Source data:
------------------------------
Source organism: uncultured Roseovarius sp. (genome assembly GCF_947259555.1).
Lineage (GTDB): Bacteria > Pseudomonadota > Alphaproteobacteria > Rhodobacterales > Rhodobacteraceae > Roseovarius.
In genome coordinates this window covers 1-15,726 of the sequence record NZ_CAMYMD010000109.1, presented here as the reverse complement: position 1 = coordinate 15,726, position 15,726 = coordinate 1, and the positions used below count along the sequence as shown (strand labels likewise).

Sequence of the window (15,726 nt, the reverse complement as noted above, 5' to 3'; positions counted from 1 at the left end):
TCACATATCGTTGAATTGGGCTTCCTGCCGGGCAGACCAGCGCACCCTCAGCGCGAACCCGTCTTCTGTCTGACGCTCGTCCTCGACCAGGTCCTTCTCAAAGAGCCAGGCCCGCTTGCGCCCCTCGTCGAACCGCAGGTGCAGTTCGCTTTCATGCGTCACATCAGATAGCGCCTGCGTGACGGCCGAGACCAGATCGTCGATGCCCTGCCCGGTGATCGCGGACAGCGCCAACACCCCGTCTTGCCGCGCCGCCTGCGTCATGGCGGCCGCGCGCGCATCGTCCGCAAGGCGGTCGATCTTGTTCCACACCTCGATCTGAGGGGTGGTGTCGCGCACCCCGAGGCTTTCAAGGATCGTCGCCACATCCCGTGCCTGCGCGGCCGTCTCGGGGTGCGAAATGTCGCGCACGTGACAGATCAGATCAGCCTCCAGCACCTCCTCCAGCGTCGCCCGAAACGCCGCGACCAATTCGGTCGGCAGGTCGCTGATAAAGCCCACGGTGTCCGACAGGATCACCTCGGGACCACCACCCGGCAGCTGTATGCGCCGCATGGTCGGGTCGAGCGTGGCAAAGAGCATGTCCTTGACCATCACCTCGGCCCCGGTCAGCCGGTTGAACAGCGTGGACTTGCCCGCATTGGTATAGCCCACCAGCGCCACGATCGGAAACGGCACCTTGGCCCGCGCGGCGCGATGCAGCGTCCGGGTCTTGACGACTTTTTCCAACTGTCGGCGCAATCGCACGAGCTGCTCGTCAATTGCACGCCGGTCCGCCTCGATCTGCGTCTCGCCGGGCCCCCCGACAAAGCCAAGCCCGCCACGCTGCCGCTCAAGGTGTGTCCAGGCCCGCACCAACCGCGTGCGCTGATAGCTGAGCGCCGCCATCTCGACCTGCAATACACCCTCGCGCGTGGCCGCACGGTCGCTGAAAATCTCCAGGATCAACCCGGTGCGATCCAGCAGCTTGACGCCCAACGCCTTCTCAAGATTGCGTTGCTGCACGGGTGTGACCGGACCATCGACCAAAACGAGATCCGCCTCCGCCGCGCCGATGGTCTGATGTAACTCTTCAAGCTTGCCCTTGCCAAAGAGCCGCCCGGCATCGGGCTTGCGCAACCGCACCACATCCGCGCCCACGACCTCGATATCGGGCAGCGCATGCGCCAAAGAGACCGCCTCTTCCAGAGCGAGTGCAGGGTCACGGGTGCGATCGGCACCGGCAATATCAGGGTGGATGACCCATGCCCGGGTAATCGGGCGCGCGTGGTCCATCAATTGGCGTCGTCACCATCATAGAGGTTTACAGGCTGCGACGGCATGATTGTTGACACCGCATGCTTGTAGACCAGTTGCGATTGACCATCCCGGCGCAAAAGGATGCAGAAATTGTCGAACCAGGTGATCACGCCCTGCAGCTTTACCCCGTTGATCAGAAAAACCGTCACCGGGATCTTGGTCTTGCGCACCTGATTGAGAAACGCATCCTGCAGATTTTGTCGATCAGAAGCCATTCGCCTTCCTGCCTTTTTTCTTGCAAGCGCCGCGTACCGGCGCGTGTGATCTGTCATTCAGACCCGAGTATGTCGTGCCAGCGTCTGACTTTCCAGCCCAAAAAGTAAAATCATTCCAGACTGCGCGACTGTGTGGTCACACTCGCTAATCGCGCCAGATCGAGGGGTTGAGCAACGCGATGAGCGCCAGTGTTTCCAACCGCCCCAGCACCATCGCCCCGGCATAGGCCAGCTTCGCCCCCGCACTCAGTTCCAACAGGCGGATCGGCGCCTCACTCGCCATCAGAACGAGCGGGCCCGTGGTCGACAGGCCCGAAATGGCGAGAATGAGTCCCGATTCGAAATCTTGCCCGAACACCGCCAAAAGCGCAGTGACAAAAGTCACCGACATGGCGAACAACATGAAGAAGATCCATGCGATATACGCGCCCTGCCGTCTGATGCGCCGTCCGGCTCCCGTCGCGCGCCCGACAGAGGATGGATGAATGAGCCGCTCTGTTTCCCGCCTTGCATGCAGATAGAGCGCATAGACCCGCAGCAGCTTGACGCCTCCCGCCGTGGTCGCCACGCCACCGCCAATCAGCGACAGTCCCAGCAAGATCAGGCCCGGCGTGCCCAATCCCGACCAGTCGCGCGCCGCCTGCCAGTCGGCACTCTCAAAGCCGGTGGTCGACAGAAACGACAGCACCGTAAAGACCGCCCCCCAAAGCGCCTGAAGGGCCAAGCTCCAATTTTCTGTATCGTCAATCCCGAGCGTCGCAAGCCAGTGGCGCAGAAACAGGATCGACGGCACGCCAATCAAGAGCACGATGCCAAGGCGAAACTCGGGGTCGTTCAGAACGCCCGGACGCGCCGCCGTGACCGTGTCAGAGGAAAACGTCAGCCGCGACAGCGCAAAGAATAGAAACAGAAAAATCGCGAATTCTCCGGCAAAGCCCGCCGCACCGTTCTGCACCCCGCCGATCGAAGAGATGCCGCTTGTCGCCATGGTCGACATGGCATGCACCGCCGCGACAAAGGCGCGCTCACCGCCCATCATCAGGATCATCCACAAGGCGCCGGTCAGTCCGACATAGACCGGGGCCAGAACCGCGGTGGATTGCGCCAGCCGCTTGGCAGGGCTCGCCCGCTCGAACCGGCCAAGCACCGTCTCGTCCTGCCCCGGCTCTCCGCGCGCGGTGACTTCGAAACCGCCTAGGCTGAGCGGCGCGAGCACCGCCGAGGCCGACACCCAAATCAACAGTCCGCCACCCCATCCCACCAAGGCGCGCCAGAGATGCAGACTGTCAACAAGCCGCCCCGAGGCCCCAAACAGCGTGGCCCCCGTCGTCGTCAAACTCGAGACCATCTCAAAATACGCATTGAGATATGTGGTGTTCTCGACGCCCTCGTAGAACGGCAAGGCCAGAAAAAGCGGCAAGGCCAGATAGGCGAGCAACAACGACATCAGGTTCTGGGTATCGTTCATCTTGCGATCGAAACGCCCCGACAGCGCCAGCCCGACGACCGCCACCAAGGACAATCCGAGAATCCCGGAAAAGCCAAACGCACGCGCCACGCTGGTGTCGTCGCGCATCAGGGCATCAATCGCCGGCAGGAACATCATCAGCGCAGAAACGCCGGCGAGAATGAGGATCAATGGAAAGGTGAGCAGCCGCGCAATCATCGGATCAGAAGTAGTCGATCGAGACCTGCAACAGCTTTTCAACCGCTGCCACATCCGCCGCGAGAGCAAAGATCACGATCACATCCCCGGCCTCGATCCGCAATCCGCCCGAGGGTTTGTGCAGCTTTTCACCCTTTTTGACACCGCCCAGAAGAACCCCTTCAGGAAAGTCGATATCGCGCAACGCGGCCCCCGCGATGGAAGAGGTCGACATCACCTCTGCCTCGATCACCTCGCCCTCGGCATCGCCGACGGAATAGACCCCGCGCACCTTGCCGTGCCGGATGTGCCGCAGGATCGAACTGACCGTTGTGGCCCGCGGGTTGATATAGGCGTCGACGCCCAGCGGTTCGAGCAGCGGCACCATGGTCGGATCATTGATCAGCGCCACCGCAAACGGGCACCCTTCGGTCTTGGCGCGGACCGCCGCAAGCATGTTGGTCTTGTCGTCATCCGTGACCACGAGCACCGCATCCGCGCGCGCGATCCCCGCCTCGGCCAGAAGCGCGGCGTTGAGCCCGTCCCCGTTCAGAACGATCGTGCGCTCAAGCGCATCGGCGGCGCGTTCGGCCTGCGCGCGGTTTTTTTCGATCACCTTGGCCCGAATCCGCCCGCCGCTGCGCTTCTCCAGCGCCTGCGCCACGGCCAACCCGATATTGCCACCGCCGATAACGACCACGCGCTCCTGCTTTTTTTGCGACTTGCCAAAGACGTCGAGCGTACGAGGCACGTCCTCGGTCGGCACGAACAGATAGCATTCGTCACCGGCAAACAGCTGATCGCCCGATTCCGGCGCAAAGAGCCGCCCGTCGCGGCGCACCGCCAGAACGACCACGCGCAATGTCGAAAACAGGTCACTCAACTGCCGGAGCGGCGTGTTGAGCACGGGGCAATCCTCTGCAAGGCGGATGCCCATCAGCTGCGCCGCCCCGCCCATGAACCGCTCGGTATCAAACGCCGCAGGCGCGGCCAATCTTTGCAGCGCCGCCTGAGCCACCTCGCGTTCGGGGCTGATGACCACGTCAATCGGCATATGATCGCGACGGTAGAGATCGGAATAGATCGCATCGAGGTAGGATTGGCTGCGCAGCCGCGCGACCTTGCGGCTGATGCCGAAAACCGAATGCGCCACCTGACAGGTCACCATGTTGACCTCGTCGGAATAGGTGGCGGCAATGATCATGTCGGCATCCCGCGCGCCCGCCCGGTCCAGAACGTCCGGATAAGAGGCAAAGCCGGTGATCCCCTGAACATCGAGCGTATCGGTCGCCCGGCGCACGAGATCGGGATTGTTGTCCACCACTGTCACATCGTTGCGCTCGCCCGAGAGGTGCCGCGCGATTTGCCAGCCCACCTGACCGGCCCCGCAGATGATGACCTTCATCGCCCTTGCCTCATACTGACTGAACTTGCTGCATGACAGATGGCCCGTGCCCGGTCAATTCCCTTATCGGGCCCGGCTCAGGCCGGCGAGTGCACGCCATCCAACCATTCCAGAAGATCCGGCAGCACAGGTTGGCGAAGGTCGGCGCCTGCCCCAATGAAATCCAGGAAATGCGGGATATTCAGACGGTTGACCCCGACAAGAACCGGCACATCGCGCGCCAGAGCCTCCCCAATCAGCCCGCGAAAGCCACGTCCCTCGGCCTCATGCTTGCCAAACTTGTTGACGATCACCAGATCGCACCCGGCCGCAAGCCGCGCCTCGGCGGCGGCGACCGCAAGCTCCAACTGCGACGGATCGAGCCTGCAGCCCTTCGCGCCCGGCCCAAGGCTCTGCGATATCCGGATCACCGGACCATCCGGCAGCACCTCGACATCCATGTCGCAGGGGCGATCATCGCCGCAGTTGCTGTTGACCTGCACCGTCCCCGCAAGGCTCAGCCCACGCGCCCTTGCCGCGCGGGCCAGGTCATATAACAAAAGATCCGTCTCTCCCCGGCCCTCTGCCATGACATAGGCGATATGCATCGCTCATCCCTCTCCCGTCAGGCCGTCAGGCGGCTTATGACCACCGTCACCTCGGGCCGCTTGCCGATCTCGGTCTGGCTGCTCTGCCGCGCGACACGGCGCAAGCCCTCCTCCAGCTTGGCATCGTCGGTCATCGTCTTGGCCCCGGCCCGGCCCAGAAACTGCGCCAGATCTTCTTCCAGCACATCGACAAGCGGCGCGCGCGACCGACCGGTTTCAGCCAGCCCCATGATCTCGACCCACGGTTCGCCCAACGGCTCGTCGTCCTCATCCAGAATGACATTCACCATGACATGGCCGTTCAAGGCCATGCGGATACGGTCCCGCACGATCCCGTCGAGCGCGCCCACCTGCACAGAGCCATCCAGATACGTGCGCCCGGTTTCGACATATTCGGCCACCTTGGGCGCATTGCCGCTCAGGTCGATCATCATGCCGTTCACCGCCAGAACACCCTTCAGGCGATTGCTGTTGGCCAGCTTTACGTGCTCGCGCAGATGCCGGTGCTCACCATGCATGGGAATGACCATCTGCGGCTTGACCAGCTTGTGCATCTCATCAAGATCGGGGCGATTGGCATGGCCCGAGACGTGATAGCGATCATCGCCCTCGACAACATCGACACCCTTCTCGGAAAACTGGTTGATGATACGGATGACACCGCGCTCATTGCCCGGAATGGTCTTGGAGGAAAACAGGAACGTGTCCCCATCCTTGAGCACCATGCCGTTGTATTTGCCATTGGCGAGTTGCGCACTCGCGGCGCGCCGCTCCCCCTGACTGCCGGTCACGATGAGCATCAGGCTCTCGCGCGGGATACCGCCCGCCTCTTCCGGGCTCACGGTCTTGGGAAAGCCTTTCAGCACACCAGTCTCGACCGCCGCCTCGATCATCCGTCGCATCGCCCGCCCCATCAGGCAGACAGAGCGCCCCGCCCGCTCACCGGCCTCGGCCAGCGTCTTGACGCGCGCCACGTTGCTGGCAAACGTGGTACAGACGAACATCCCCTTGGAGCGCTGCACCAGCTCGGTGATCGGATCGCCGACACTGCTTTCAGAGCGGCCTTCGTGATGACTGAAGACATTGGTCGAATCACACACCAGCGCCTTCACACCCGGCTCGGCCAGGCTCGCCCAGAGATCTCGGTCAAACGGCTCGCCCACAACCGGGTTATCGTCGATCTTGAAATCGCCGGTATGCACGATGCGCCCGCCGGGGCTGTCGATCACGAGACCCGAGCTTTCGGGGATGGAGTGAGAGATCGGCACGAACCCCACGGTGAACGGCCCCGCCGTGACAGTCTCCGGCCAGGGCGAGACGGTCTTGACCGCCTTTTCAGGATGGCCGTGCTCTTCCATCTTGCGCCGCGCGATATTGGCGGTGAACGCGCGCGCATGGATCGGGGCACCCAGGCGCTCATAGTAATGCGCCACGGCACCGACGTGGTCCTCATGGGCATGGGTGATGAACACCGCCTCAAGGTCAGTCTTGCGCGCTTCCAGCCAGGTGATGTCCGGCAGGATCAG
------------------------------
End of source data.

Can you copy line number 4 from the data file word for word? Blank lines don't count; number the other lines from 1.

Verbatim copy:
Sequence of the window (15,726 nt, the reverse complement as noted above, 5' to 3'; positions counted from 1 at the left end):